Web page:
3.  Scarcity

Given how big and loud the meme was, some grew pretty tired of it, namely Cincinnati Zoo. They made the mistake of asking people to stop with the memes and let them mourn in peace.

The problem here was that the phenomenon was quite big by then, with a huge following and it had evolved into something that was just funny to be a part of and reproduce. Plus, telling people that they can’t do something, sometimes can spur them to go further and continue what they were doing in retaliation to the sentiment. That’s what happened here, it went as far as Thane Maynard, the director of Cincinnati zoo having his Twitter hacked and further memes tailored to mock the request to stop.

Changes to the description of Thane’s twitter account after being hacked

Saying that the jokes must stop was a threat to the group’s freedom to do whatever they want. Restricting access to information and censoring what they were doing made the act seem more favourable than before. As a result, people showed their distaste for the request through spreading the memes further. According to the scarcity principle, it placed value on said act because of the possibility of the chance of engaging in it being limited and increases susceptibility to believe and identify with the message of censored material.[1]

This was shown in Worchel, Arnold and Baker’s (1975) study who tested attitudes towards co-ed dormitories at the University of North California. Finding out that a speech opposing co-ed dorms would be banned, students became more opposed to the idea of them. Without even hearing the speech, the students were persuaded to be opposed just because of the ban [4]. Thus censorship in itself, regardless of the reason it’s being used can lead to problems.

4.  The Bandwagon Effect

The abundance of the memes and the number of people that got involved is not down to complete coincidence. We like to do what others are doing even if sometimes, our beliefs don’t agree with what’s happening. How many times have you participated in a trend or tried a product because everyone’s talking about it despite finding the idea of it abysmal? This is known as the bandwagon effect where the chance of you adopting the same behaviour increases with the number of people already engaging with it [5].

This is quite common in politics. A study of students at the University of Kentucky tested this, the students were split into 9 different groups but all were asked questions about the same election scenarios. 70% also received information about the expected winner. Those who do not usually vote based on endorsements (independants) were still strongly influenced to lean towards the person expected to win, for both the democrat and republican candidate [6]. Other people’s expectations influenced the participant’s final decision, with participants going along with what others said, regardless of their own beliefs.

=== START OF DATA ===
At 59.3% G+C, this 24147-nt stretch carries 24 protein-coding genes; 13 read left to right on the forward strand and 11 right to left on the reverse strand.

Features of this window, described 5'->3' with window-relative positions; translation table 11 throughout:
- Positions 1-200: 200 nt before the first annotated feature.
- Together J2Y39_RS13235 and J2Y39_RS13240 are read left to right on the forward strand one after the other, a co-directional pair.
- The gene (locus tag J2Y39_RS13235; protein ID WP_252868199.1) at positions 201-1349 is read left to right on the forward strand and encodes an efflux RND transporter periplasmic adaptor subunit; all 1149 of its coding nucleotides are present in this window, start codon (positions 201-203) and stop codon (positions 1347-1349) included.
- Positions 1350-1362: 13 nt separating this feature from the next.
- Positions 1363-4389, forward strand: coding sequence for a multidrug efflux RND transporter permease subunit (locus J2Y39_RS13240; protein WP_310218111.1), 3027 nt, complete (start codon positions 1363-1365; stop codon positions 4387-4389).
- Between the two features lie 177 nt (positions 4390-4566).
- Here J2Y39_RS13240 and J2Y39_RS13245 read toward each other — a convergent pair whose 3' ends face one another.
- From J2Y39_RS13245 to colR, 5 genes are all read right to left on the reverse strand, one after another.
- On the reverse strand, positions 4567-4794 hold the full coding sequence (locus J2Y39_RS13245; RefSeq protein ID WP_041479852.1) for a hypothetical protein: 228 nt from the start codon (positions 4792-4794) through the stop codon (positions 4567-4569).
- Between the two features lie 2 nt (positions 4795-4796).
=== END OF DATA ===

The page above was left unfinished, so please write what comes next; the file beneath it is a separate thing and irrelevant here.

Article headline on the effects of the memes

Media outlets were constantly covering the effects of engaging with the Harambe trend on social media, which gave the event visibility and showed just how many people were enjoying it. Reading about it and seeing it, led to many contributing because so many other people were doing it and having fun, so why not? As a result, more people took part and so did not feel like they were missing out on anything which also fulfills our need to belong. It’s a form of social proof, as people were looking at what others were doing to decide what they should do.

And guess what? The joke is still running…

[1] Cialdini, B. R. (1984). Influence: The Psychology of Persuasion. (3rd Ed.) New York: HarperCollins Publishers
[2] Sherif, M. (1935). A study of some social factors in perception. Archives of Psychology, 27, 1-60.
[3] Tajfel, H., & Turner, J. C. (1979). An integrative theory of intergroup conflict. The social identity theory of intergroup behaviour. In E. G. Austin & S. Worschel (Eds.), The social psychology of intergroup relations (pp.33-47). Monterey, CA: Brooks / Cole.
[4] Worchel, S., & Arnold, S., & Baker, M. (1975). The Effects of Censorship on Attitude Change: The Influence of Censor and Communication Characteristics. Journal of Applied Social Psychology, 5, 227–239. 
[5] Nadeau, R., Cloutier, E., & Guay, J. H. (1993). New evidence about the existence of a bandwagon effect in the opinion formation process. International Political Science Review, 14, 203-213.
[6] Goidel, R. K., & Shields, T. G. (1994). The Vanishing Marginals, the Bandwagon, and the Mass Media. The Journal of Politics, 56, 802–810. 

No comments:

Post a Comment

Note: Only a member of this blog may post a comment.